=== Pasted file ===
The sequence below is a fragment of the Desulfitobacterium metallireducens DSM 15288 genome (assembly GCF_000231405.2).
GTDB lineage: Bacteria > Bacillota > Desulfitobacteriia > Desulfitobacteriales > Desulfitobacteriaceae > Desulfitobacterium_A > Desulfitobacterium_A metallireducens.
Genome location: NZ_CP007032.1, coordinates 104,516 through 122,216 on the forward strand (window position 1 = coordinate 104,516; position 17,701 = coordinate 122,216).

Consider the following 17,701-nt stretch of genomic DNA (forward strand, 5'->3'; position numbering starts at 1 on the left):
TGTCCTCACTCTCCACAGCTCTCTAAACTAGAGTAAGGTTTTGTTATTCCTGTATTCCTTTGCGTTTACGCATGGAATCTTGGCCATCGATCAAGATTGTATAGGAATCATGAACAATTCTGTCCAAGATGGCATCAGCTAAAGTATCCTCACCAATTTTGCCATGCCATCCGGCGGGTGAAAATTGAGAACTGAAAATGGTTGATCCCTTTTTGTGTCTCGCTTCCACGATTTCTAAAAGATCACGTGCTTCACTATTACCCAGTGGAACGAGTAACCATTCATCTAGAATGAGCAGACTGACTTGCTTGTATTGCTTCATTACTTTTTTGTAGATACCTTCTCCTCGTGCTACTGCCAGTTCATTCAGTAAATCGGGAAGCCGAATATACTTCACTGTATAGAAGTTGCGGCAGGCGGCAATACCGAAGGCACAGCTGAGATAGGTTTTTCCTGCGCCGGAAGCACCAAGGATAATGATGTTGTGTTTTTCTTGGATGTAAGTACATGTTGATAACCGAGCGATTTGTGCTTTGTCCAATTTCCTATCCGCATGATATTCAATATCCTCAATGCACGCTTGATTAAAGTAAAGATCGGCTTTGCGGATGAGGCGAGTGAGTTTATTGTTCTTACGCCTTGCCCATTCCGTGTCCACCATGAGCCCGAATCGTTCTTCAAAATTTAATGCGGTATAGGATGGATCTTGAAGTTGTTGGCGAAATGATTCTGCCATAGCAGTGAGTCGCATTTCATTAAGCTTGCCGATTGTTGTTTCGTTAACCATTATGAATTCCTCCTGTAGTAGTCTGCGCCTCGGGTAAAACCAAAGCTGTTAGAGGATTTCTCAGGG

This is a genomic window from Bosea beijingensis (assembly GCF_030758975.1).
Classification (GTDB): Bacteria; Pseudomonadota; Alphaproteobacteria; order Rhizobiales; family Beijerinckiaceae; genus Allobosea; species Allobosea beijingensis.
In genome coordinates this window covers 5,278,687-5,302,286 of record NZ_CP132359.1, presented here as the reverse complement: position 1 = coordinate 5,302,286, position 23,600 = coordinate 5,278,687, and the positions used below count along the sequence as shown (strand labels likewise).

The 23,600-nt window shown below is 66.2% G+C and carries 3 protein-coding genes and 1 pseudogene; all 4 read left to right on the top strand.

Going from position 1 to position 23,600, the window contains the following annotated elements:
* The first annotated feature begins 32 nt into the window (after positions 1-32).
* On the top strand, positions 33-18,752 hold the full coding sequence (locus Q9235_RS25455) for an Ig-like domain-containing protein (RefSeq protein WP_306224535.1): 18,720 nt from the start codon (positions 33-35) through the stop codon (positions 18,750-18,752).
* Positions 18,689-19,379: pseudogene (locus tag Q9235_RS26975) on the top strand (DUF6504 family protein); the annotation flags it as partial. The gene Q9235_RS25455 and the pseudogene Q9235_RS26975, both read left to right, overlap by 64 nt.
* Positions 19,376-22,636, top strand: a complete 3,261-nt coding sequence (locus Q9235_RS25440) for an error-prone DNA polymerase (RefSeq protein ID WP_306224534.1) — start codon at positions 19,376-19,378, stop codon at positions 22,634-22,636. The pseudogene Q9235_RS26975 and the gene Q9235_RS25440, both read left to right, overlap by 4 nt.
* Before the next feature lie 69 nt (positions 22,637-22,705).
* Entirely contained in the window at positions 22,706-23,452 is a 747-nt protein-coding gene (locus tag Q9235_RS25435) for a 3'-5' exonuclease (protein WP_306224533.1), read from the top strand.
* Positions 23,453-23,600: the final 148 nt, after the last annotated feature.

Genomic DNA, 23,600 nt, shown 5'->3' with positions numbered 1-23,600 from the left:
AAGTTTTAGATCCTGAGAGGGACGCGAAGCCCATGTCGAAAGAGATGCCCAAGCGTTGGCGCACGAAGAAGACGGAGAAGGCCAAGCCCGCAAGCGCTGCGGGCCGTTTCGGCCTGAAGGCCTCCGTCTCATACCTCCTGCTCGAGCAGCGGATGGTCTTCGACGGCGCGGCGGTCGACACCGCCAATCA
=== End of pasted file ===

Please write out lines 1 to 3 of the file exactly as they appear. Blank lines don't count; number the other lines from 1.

The sequence below is a fragment of the Desulfitobacterium metallireducens DSM 15288 genome (assembly GCF_000231405.2).
GTDB lineage: Bacteria > Bacillota > Desulfitobacteriia > Desulfitobacteriales > Desulfitobacteriaceae > Desulfitobacterium_A > Desulfitobacterium_A metallireducens.
Genome location: NZ_CP007032.1, coordinates 104,516 through 122,216 on the forward strand (window position 1 = coordinate 104,516; position 17,701 = coordinate 122,216).